I agree about CRI. This is one reason why I believe the ultimate efficiency will have to be above 300 lm/w before any 200 lm/w led can be in an acceptable range. Perhaps, we’ll have to settle for just 150 lm/w for a CRI of 90, but still far better than florescents.

For household lighting, though, I don’t see any problem with using an advanced nuclear powered grid and good ole fashioned resistance bulbs, since lighting is a rather small percentage of overall global energy consumption.

Robert Bernal's picture
Robert Bernal on Oct 25, 2014 5:03 pm GMT

Real data is in the fact that excess CO2 is a GHG and causes acidification. The laws of physics can not be denied, thus NO argument based on wildly variable observation points can be used to counter these basic (and well understood) laws of physics. Besides, it is foolish to simply burn our hydrocarbon store (without meaningful objective to transition to nuclear). It will be needed far in future for such things as tires, roads, etc.

Now, both deniers and supporters of AGW (mostly) do not fully understand the best way to stop and then, remove, the excess CO2 within the contraints of the totally erroneous political “solutions” widely touted today which is merely conservation, efficiency to the last drop, and a sprinkling of renewables.

I love trees and the environment, but I am NOT a greenie which seeks to impose limitation… Modularly mass produced molten salt reactors can be much cheaper (and even safer) than today’s nuclear and renewables/storage. This is an intrinsic fact about the million times more powerful nature of fission because it requires less mass, less mining and less land, and offers almost UNLIMITED energy necessary to power the world without smog and excess CO2 and provide all mobility via electric cars.

Engineer- Poet's picture
Engineer- Poet on Oct 26, 2014 5:09 am GMT

Wrong.  A LED on a half-wave rectifier will cycle at the grid frequency.  One on a full-wave rectifier without smoothing will flicker at twice the grid frequency (going dark at both zero crossings).

The difficult/expensive part is maintaining a smooth DC input to a LED while also trying to achieve unity power factor and low harmonic generation on the AC end.

Robert Bernal's picture
Robert Bernal on Oct 26, 2014 6:37 am GMT

I can observe the flicker from the alarm clock if I sweep my gaze from side to side. I notice that the stove clock flashes at twice the frequency. I doubted I could be aware of the flicker if it was so high, but should have visualized two peaks as being just one of 60 cycles. Instead, I visualized the current going “back and forth” 1/30th of a second each way.

Thanks for the correction!

Robert Bernal's picture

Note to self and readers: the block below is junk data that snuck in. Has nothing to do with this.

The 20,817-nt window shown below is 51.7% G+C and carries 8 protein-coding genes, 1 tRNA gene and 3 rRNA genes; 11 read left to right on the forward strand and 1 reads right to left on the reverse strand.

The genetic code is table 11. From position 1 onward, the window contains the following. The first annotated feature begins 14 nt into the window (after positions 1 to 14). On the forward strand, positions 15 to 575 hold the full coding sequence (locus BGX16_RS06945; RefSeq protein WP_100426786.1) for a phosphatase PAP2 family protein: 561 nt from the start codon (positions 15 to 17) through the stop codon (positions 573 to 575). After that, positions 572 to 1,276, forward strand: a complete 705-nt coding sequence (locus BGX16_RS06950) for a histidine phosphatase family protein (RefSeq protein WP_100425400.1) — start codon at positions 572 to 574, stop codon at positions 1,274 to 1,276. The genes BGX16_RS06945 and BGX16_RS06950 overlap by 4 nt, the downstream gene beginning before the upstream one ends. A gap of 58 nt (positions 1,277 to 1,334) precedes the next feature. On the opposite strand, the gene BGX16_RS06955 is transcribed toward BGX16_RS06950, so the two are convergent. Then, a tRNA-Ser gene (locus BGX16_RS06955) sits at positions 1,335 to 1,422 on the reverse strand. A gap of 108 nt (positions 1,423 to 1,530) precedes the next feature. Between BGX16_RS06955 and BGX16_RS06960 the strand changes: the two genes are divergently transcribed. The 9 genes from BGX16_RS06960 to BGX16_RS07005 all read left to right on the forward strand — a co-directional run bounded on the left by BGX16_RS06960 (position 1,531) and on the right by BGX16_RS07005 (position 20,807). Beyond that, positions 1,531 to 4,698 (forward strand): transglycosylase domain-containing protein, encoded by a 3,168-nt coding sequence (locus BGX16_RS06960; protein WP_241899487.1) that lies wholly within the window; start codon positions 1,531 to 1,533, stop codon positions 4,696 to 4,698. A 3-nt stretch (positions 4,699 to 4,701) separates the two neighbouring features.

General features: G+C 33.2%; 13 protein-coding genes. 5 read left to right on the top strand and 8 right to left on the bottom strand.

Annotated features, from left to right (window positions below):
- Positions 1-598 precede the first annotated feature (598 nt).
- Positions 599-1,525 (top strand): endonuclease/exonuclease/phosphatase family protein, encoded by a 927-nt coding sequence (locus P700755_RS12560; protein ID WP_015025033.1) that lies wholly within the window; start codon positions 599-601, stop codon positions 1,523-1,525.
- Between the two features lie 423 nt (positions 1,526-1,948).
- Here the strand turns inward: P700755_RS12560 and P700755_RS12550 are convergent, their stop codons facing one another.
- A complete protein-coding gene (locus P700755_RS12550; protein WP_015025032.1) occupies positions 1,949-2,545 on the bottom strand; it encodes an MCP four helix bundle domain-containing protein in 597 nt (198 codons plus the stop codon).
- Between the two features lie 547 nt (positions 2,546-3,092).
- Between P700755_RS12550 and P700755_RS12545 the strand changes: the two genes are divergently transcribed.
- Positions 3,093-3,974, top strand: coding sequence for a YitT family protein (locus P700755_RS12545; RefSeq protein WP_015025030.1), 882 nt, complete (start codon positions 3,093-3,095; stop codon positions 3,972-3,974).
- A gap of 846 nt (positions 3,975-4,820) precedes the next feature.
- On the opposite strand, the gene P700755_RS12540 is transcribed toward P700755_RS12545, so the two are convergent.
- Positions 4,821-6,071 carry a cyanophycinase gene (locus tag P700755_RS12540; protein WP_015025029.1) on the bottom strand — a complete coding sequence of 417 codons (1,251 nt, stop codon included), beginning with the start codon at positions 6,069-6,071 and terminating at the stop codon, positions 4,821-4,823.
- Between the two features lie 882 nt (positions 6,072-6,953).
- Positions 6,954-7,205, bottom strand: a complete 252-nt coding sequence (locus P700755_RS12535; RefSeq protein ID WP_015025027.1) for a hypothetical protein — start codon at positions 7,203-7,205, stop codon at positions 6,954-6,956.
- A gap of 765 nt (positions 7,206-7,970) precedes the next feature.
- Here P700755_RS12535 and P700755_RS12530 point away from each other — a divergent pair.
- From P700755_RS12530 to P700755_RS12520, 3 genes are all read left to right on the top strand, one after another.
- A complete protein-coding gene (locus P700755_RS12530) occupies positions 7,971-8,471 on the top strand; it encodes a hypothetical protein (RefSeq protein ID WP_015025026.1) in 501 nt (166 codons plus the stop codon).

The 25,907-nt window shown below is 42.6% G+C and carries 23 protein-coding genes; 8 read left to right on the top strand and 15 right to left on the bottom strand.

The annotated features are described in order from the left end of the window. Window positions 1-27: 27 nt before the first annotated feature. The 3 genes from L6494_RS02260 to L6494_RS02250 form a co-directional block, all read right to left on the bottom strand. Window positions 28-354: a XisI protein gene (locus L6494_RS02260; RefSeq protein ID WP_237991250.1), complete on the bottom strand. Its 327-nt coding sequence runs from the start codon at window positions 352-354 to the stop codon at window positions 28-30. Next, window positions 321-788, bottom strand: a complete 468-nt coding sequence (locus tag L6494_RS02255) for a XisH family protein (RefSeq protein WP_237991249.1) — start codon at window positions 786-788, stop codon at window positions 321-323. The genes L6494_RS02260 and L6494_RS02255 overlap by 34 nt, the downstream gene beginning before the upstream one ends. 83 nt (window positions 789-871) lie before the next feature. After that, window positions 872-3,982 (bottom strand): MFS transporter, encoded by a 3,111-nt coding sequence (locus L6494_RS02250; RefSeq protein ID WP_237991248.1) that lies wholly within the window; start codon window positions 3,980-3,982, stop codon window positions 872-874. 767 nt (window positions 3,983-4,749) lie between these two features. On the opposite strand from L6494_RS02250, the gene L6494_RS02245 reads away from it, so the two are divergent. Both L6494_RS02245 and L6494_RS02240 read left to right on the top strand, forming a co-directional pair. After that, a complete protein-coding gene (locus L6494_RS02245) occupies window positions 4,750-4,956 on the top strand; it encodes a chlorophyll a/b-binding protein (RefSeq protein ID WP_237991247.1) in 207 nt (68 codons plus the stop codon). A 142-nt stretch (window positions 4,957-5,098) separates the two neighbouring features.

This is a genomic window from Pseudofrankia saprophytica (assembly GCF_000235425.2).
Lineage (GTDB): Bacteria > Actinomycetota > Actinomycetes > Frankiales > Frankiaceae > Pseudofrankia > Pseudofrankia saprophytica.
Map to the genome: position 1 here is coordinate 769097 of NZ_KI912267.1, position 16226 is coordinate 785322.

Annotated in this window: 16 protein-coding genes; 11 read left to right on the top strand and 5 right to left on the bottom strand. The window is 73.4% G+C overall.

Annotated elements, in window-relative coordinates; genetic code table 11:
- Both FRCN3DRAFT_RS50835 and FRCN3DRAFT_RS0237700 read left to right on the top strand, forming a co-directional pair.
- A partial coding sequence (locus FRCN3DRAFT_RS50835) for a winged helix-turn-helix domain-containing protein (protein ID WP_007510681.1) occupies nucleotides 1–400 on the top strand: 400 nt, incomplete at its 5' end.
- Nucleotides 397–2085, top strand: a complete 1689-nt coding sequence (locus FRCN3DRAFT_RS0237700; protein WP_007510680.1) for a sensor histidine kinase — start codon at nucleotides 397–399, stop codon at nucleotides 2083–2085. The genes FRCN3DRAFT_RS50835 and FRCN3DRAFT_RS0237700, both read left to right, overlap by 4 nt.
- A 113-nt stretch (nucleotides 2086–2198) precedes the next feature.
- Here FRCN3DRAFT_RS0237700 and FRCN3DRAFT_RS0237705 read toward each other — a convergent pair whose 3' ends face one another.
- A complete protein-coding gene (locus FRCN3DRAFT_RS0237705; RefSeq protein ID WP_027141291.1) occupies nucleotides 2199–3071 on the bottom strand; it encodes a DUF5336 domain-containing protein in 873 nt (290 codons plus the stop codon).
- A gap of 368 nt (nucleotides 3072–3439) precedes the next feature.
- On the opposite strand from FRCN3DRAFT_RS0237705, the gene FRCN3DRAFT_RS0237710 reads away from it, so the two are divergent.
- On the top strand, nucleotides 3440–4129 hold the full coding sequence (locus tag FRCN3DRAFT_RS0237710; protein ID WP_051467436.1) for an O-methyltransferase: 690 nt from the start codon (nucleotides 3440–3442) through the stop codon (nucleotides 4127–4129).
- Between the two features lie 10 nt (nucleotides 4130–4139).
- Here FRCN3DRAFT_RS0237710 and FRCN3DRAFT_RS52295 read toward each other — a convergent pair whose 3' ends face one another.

Robert Bernal on Oct 26, 2014 6:42 am GMT

Thanks, I wasn’t paying attention to the fact that there are two peaks in every cycle.

Engineer- Poet's picture
Engineer- Poet on Oct 26, 2014 3:41 pm GMT

Your alarm clock’s display is scanned by the driver chip, not flickering at line frequency.  If you look at the circuit diagram you’ll find that there are many fewer drive lines than display segments (pins cost money and every solder joint decreases reliability), and the driver grounds the cathodes of one digit at a time while applying power to the segments to be lit.  The other digits remain dark because their grounds are not connected and a back-biased LED doesn’t conduct.  After juicing one digit for the appropriate time-slice, the driver moves on to the next one.

Key pads are scanned similarly.  The driver chip which scans your 104-key keyboard has a lot less than 104 input lines.  Everything is multiplexed.

Robert Bernal's picture
Robert Bernal on Oct 26, 2014 7:16 pm GMT

I suppose even the Christmas leds flicker due to the driver, too… Thanks for explaining.

Robert Ellison's picture
Robert Ellison on Oct 7, 2015 11:55 pm GMT

Oh for God’s sake.  You have not heard of abrupt climate change?  

https://www.facebook.com/Australian.Iriai/posts/826190417497222

Or the wealth of solutions?

https://www.facebook.com/Australian.Iriai/posts/825852717530992

Robert Ellison's picture
Robert Ellison on Oct 7, 2015 11:55 pm GMT

Oh for God’s sake.  You have not heard of abrupt climate change?  

https://www.facebook.com/Australian.Iriai/posts/826190417497222

Or the wealth of solutions?

https://www.facebook.com/Australian.Iriai/posts/825852717530992

Get Published - Build a Following

The Energy Central Power Industry Network is based on one core idea - power industry professionals helping each other and advancing the industry by sharing and learning from each other.

If you have an experience or insight to share or have learned something from a conference or seminar, your peers and colleagues on Energy Central want to hear about it. It's also easy to share a link to an article you've liked or an industry resource that you think would be helpful.

                 Learn more about posting on Energy Central »